Reeves (1992) considers that all too often authoring systems are promoted to educators and trainers on the basis of their features like their "vivid graphics, creative screen dissolves or state of the art animation". He contends that what should be promoted is "the authoring system's power to implement powerful instructional interactions, monitor student progress, accommodate individual differences, or promote cooperative learning". Reeves goes on to describe 14 pedagogical dimensions that he believes has the potential to provide an improved basis for understanding and improving IMC and authoring systems.

To provide an even wider context in which to address this question I'd like to refer back to two earlier conferences. In June 1986 Apple Computer organised a conference on Interactive Multimedia in Education. In a subsequent publication (Ambron & Hooper, 1988) Kristina Hooper summarised the discussion that emerged during the conference in ten issues or questions for the future. At the First International Interactive Multimedia Symposium in January 1992 one of the keynote speakers, Alex Romiszowski, took Hooper's points as the theme of his presentation and addressed two questions: "Where have we got since that conference? Are we moving at all and in what direction?"

I'd like to use Hooper's 10 issues and some of Romiszowski's comments as starting points to explore what additional content might form part of a training program for IMC authors. The intent here is to pose questions as well as provide answers.

  1. What is the nature of interactivity?
Can IMC contain too much interactivity? What's the optimum level and how do you balance interactivity with narrative techniques and rhetoric? Bork (1987) has suggested the ideal time between interactions as being in the order of 15 to 20 seconds and that student responses should involve more than a rapid mechanical keystroke. He suggests students should be encouraged to think rather than just react.

While these issues fall primarily within the area of responsibility of the instructional designer of the IMC package they could easily be influenced by the IMC author and his or her concept of interactivity. Should the concept of interactivity and its implications for course design be part of an IMC authors training program?

  1. What can be done with all the imagery made possible with videodiscs and the sounds enabled by compact discs?
For the IMC author the challenge here is to appreciate concepts like Hypermedia where the structure of a learning resource needs to be highly flexible yet economically viable in terms of file size and access time. They need to be aware that presenting and manipulating text and images in certain ways will influence learning outcomes. Should issues of media integration and hypermedia be part of an IMC authors training program?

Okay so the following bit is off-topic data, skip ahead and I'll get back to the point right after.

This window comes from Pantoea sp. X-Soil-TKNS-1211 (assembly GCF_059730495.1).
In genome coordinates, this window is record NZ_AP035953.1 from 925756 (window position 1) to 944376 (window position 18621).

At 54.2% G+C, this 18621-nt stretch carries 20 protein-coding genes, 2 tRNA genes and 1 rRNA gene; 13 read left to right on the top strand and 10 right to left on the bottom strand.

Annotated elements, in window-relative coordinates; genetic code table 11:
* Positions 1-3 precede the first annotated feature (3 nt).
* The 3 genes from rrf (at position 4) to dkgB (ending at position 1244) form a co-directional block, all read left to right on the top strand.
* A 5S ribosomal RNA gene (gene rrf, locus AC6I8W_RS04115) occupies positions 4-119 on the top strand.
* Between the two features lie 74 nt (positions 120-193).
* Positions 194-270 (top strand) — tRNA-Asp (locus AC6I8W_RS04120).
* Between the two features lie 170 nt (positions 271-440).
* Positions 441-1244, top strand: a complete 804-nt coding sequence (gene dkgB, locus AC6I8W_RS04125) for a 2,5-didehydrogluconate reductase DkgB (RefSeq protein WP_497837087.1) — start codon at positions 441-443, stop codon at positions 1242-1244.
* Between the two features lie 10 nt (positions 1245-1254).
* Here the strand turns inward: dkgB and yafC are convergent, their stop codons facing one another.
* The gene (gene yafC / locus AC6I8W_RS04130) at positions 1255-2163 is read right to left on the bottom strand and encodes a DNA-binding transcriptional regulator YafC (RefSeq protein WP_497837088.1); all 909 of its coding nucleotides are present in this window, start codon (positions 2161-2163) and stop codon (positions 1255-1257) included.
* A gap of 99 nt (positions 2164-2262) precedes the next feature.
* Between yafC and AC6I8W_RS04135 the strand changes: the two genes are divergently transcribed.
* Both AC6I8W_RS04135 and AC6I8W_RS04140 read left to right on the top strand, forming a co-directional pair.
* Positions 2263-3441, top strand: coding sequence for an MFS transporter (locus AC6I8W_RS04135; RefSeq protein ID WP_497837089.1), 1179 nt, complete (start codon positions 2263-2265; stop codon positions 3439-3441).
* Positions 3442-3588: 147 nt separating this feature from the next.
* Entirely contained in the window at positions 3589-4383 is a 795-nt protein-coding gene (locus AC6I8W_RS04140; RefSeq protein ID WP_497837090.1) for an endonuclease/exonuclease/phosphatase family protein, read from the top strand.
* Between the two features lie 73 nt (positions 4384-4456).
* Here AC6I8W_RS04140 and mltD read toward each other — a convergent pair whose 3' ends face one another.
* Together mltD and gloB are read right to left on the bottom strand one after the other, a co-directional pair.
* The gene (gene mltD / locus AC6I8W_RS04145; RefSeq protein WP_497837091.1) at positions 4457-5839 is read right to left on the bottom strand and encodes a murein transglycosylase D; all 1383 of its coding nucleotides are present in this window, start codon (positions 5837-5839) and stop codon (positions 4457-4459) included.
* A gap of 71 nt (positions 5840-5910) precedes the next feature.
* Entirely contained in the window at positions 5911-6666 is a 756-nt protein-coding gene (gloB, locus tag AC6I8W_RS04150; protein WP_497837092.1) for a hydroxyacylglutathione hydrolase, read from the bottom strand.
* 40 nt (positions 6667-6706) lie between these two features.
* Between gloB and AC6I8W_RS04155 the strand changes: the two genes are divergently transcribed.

1. Is the central task in the design of educational presentations to link large amounts of information? Or is it to "tell stories"?
Romiszowski (1992) rephrases this issue as "Information databases or storytelling or what?" Will the IMC author be better equipped to carry out the job if he or she clearly understands the characteristics of the final product? What authoring difficulties are likely to be encountered in trying to develop materials that attempt to merge both modalities?
  1. What do we know from cognitive theory to mould our efforts in designing with new multimedia interactive systems?
In short what design models do we have and what do we know about their effectiveness? Should IMC authors have a basic understanding of these models so that in working with instructional designers they can better appreciate the critical elements of the learning sequences they are involved in constructing?
  1. Are emotional presentations appropriate to education? Or should technology efforts be used primarily to present "factual data" in educational settings?
Hooper reported that this question divided the conference participants between those who believed this element essential and those who felt it was quite inappropriate and should be avoided. Should IMC authors be encouraged to reflect upon their position and the extent to which it might influence their work?
  1. How will we best develop a language to describe the "experience" of a technology based presentation? How can we both focus on the hardware/software required for delivery of this experience and be sure that the experience is the primary motivator and criteria for developments?
Effective communication is dependent upon a common understanding of terms and concepts. How can the learners experience be fully appreciated by those designing and developing the learning situation? How much knowledge of learning and instructional theory does an IMC author require?
  1. Will there/should there be a standard interface to multimedia experiences? What is the appropriate metaphor for this interface? Is it the familiar desktop? The understandable spatial map? A task orientated environment? A set of research tools? A number of construction kits?
This debate is still in progress. What we know is that the interface design is crucial to the success of IMC. Buttons must look like buttons and buttons must be able to be pressed. Good interface design is often simple and elegant. How do we teach IMC authors about interface design?
  1. What will it require to make presentations now quite familiar in research laboratories available to the community? Why is it seeming to take so long?
The issue of demand and market penetration of IMC is often cast in terms of the "chicken and egg " problem. The current concerted push to get more CD-ROM players into the global computer market may be the very action necessary to stimulate a rapid expansion in demand for IMC products by providing a relatively cheap and commonly available platform from which they can be run. To what extent should IMC authors be aware of global trends and developments that will affect the IMC development?